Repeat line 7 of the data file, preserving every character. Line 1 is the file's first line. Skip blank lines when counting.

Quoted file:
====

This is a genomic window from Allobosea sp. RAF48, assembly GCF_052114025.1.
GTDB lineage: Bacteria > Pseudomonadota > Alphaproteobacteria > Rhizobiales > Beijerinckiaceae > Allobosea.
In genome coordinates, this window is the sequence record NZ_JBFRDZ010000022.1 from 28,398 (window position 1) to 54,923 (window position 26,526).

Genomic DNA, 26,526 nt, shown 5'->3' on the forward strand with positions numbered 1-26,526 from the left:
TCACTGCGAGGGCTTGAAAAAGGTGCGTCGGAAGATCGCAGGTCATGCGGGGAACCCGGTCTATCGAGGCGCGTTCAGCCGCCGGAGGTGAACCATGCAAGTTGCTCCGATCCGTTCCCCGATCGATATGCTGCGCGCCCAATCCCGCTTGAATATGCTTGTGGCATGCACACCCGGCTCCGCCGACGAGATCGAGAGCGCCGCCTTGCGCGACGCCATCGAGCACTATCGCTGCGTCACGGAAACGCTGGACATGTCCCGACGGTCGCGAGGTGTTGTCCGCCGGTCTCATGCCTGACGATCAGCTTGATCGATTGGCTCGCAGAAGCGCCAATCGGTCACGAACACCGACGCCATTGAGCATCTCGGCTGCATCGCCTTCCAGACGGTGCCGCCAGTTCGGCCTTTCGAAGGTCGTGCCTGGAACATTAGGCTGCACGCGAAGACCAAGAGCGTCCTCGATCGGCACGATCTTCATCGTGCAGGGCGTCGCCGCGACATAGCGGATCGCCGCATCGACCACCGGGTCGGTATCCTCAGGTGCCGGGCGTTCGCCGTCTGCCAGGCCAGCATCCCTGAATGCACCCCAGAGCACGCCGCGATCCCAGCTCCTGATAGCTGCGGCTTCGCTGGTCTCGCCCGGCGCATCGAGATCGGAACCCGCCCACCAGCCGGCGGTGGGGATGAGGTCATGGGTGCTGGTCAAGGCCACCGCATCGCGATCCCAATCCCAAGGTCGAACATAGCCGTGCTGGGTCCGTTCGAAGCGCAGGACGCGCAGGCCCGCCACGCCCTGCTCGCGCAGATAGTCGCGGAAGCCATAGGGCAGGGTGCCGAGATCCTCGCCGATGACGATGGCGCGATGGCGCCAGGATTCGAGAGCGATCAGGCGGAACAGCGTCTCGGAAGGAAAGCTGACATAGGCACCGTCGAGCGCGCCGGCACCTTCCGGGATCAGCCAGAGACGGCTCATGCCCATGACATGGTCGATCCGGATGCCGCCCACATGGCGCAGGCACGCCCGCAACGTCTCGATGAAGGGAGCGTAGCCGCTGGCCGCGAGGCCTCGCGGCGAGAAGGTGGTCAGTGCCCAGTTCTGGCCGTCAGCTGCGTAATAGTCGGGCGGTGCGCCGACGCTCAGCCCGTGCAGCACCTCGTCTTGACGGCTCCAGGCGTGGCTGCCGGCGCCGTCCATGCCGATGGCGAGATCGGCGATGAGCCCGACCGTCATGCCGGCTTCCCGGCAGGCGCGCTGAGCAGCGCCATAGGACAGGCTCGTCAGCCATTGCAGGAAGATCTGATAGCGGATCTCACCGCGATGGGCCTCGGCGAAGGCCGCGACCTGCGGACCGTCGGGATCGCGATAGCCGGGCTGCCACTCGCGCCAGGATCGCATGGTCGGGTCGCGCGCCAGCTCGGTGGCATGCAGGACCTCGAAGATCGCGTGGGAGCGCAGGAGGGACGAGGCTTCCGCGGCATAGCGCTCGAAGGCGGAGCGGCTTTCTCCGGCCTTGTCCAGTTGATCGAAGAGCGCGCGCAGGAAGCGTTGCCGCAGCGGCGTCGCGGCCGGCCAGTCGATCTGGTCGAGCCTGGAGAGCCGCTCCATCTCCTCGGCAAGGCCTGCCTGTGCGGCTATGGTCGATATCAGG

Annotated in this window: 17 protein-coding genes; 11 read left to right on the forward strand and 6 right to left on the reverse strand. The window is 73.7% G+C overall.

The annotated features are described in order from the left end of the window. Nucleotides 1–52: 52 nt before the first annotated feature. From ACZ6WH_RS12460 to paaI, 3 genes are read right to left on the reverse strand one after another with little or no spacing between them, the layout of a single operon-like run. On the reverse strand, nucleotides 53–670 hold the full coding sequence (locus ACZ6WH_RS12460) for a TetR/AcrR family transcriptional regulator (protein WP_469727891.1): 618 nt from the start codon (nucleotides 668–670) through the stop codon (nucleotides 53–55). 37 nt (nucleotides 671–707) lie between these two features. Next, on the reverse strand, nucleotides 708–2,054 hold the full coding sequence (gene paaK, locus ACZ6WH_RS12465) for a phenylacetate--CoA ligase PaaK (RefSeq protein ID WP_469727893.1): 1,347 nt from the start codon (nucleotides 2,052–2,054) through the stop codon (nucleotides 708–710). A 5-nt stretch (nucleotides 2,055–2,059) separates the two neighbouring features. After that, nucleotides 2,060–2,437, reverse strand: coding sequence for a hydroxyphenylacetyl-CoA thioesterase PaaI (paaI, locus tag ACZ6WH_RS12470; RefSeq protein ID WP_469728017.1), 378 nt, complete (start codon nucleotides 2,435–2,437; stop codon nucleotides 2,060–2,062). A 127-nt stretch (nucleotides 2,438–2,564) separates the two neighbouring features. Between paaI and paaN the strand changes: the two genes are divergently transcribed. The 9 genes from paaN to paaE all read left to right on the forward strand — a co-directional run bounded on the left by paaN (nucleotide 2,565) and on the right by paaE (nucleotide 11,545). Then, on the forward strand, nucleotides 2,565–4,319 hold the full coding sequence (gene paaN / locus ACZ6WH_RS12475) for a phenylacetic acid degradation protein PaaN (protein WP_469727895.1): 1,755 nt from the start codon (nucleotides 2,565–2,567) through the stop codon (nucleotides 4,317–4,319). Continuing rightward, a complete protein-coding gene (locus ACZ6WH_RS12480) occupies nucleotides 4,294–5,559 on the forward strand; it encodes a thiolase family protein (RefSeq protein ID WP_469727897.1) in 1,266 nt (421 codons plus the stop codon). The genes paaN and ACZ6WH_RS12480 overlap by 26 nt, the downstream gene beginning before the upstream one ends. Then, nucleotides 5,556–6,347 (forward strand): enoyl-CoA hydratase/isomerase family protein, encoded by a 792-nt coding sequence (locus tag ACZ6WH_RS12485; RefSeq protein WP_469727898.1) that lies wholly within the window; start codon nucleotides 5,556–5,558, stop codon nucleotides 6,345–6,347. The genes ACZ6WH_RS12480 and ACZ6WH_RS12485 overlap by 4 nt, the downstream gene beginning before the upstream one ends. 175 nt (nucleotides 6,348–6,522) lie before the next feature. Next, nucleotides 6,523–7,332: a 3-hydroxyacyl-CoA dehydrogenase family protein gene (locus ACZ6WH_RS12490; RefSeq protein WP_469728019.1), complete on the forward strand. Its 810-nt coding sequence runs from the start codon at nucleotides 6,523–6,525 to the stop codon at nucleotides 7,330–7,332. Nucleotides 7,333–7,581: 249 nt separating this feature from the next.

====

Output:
The annotated features are described in order from the left end of the window. Nucleotides 1–52: 52 nt before the first annotated feature. From ACZ6WH_RS12460 to paaI, 3 genes are read right to left on the reverse strand one after another with little or no spacing between them, the layout of a single operon-like run. On the reverse strand, nucleotides 53–670 hold the full coding sequence (locus ACZ6WH_RS12460) for a TetR/AcrR family transcriptional regulator (protein WP_469727891.1): 618 nt from the start codon (nucleotides 668–670) through the stop codon (nucleotides 53–55). 37 nt (nucleotides 671–707) lie between these two features. Next, on the reverse strand, nucleotides 708–2,054 hold the full coding sequence (gene paaK, locus ACZ6WH_RS12465) for a phenylacetate--CoA ligase PaaK (RefSeq protein ID WP_469727893.1): 1,347 nt from the start codon (nucleotides 2,052–2,054) through the stop codon (nucleotides 708–710). A 5-nt stretch (nucleotides 2,055–2,059) separates the two neighbouring features. After that, nucleotides 2,060–2,437, reverse strand: coding sequence for a hydroxyphenylacetyl-CoA thioesterase PaaI (paaI, locus tag ACZ6WH_RS12470; RefSeq protein ID WP_469728017.1), 378 nt, complete (start codon nucleotides 2,435–2,437; stop codon nucleotides 2,060–2,062). A 127-nt stretch (nucleotides 2,438–2,564) separates the two neighbouring features. Between paaI and paaN the strand changes: the two genes are divergently transcribed. The 9 genes from paaN to paaE all read left to right on the forward strand — a co-directional run bounded on the left by paaN (nucleotide 2,565) and on the right by paaE (nucleotide 11,545). Then, on the forward strand, nucleotides 2,565–4,319 hold the full coding sequence (gene paaN / locus ACZ6WH_RS12475) for a phenylacetic acid degradation protein PaaN (protein WP_469727895.1): 1,755 nt from the start codon (nucleotides 2,565–2,567) through the stop codon (nucleotides 4,317–4,319). Continuing rightward, a complete protein-coding gene (locus ACZ6WH_RS12480) occupies nucleotides 4,294–5,559 on the forward strand; it encodes a thiolase family protein (RefSeq protein ID WP_469727897.1) in 1,266 nt (421 codons plus the stop codon). The genes paaN and ACZ6WH_RS12480 overlap by 26 nt, the downstream gene beginning before the upstream one ends. Then, nucleotides 5,556–6,347 (forward strand): enoyl-CoA hydratase/isomerase family protein, encoded by a 792-nt coding sequence (locus tag ACZ6WH_RS12485; RefSeq protein WP_469727898.1) that lies wholly within the window; start codon nucleotides 5,556–5,558, stop codon nucleotides 6,345–6,347. The genes ACZ6WH_RS12480 and ACZ6WH_RS12485 overlap by 4 nt, the downstream gene beginning before the upstream one ends. 175 nt (nucleotides 6,348–6,522) lie before the next feature. Next, nucleotides 6,523–7,332: a 3-hydroxyacyl-CoA dehydrogenase family protein gene (locus ACZ6WH_RS12490; RefSeq protein WP_469728019.1), complete on the forward strand. Its 810-nt coding sequence runs from the start codon at nucleotides 6,523–6,525 to the stop codon at nucleotides 7,330–7,332. Nucleotides 7,333–7,581: 249 nt separating this feature from the next.